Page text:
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  1. Music & Audio
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Music

DIY Sample Series: Impact Hits

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Difficulty:BeginnerLength:QuickLanguages:
Final product image
What You'll Be Creating

In this instalment in the DIY Sample Series I'll show you how to record some big hit elements for use in music composition or sound design. The recording setup is pretty simple, using a single microphone and portable recorder. 

I'll show you how to how to record multiple velocity layers and round robin variations so these can be played in faster repetition, like percussion instruments, and they can be used as impact elements.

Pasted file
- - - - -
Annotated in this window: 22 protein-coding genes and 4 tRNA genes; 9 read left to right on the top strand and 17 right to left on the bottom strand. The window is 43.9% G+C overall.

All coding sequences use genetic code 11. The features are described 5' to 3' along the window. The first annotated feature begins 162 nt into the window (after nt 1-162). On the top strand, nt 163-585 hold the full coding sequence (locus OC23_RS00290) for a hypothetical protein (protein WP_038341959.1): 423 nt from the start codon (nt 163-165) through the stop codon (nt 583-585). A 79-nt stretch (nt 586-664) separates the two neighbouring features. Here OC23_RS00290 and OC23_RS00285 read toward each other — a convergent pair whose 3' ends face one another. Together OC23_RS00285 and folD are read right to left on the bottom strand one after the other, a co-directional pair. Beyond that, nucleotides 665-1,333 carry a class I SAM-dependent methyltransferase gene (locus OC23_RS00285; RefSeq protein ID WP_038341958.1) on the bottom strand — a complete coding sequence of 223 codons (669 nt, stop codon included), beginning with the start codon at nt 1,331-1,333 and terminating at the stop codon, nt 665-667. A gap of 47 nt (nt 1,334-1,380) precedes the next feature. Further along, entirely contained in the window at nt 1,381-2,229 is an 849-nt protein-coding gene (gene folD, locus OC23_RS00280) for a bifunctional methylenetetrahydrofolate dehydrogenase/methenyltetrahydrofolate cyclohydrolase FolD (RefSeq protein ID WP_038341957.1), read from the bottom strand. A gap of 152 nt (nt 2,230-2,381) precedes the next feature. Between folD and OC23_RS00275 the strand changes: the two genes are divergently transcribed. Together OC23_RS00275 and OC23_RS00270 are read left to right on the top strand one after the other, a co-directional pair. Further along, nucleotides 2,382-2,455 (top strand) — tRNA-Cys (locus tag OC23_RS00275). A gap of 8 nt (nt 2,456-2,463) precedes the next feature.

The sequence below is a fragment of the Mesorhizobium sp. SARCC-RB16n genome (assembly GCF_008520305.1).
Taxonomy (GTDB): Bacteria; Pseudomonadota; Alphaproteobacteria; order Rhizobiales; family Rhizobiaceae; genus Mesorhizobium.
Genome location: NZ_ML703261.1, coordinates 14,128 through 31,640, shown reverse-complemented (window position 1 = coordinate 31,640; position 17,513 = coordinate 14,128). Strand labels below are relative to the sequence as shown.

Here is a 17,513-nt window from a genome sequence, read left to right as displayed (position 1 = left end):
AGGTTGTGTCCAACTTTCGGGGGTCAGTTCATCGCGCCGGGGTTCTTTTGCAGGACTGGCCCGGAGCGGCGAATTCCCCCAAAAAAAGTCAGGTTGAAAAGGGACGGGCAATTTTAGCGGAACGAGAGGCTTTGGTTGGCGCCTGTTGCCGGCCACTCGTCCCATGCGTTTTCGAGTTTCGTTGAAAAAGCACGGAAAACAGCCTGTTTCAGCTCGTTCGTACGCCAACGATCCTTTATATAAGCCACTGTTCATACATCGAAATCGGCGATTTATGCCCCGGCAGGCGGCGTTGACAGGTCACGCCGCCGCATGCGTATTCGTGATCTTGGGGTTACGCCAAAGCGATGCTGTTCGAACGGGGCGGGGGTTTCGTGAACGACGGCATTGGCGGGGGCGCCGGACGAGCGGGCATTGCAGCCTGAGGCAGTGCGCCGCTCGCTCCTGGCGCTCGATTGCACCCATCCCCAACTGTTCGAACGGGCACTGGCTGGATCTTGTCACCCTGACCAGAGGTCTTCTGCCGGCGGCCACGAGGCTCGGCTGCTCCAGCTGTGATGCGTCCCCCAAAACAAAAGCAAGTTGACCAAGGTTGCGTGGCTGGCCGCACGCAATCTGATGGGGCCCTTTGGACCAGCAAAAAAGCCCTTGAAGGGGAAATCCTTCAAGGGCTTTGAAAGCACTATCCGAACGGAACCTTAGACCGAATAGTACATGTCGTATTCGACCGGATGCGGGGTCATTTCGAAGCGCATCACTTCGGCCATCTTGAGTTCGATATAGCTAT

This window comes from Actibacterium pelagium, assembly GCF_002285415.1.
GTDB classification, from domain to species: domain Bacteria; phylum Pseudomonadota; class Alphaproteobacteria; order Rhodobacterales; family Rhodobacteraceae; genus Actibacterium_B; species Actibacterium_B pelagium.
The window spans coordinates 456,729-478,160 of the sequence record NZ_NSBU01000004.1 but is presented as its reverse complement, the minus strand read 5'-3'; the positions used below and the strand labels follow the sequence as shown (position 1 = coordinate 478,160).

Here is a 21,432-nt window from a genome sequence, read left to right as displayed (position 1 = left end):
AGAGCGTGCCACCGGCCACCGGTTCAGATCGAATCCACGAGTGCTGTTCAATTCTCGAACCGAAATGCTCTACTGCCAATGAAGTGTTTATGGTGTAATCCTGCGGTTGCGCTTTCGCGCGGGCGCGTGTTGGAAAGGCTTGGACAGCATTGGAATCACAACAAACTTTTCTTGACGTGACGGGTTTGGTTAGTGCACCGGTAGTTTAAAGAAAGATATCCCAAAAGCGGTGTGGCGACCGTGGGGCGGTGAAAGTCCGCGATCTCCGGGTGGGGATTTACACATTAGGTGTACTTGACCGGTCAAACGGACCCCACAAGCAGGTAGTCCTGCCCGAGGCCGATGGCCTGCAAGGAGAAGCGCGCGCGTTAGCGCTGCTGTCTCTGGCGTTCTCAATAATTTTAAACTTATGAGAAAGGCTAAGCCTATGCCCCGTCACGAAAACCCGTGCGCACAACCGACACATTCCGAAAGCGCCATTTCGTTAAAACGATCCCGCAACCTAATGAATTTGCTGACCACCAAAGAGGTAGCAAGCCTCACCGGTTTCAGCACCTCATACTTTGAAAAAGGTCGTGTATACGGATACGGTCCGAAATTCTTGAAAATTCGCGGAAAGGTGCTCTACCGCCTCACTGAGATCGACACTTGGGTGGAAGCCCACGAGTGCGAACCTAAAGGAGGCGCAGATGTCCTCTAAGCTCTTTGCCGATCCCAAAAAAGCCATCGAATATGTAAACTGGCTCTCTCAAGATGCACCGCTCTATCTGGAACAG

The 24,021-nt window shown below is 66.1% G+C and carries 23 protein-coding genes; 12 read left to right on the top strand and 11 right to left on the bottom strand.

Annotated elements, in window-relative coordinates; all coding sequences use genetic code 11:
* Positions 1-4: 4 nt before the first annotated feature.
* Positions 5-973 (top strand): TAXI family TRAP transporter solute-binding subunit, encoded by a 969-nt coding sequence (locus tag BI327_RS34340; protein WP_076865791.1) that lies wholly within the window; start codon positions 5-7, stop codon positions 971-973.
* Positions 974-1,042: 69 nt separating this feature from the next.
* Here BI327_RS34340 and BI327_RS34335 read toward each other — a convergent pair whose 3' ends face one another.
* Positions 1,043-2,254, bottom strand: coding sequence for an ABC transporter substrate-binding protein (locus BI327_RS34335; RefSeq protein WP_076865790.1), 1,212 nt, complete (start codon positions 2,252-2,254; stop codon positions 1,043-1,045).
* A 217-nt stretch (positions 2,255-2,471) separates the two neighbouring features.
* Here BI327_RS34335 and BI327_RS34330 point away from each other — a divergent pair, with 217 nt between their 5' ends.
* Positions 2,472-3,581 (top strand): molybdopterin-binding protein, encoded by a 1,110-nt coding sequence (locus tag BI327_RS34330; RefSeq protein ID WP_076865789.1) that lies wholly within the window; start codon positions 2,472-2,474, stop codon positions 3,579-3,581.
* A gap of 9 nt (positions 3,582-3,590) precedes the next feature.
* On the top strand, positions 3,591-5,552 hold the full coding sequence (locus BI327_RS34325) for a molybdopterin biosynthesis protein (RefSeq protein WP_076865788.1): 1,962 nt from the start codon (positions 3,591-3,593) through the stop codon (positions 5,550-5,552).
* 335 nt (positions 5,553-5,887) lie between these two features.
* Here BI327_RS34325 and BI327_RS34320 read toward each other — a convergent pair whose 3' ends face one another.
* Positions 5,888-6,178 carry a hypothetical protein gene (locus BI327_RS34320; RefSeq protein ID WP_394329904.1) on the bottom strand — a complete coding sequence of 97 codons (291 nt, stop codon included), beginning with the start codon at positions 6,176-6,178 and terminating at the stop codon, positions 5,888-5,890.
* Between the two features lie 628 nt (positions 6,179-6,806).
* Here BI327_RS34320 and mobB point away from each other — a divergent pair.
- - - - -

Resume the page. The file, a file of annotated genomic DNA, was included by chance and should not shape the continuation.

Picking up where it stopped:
The first step is to sample some instruments. For this, I went with stuff I had laying around my house. I used a large storage tub, metal folding chair, crappy floor tom with one head, cookie sheet, cake cooling racks, bits of chain, a grip plate for lighting, and I even used the table that I was setting my "instruments" on. 

After the samples are recorded you'll see how to chop them up in Reaper, but any DAW will work for this. 

Once the files are named properly, it is really a pretty simple process for setting up a Kontakt instrument and dialing in the parameters that you need. A few tweaks with EQ, dynamics, and verb and basic sounding samples are transformed into massive sounding hits.

Screencast

In the example track I used the samples I recorded in this and the last Clicky Ticky DIY Sample tutorial. 

The percussion was supplemented with cymbals, gong, and a bit of concert toms from CinePerc. The rest of the track was created with Cinematic Strings 2, CineBrass Pro, and Olympus Elements.

The Result


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